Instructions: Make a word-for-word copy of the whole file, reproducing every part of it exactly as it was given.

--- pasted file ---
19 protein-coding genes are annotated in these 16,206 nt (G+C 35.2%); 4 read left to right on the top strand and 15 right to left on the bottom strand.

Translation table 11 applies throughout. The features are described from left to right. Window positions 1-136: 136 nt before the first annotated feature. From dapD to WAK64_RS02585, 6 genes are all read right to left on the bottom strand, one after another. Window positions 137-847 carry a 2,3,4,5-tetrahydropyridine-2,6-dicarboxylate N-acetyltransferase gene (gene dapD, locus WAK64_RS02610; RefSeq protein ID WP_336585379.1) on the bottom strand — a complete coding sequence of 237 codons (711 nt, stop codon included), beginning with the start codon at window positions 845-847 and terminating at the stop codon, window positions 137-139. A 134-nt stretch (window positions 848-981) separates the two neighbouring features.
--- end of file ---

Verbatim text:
19 protein-coding genes are annotated in these 16,206 nt (G+C 35.2%); 4 read left to right on the top strand and 15 right to left on the bottom strand.

Translation table 11 applies throughout. The features are described from left to right. Window positions 1-136: 136 nt before the first annotated feature. From dapD to WAK64_RS02585, 6 genes are all read right to left on the bottom strand, one after another. Window positions 137-847 carry a 2,3,4,5-tetrahydropyridine-2,6-dicarboxylate N-acetyltransferase gene (gene dapD, locus WAK64_RS02610; RefSeq protein ID WP_336585379.1) on the bottom strand — a complete coding sequence of 237 codons (711 nt, stop codon included), beginning with the start codon at window positions 845-847 and terminating at the stop codon, window positions 137-139. A 134-nt stretch (window positions 848-981) separates the two neighbouring features.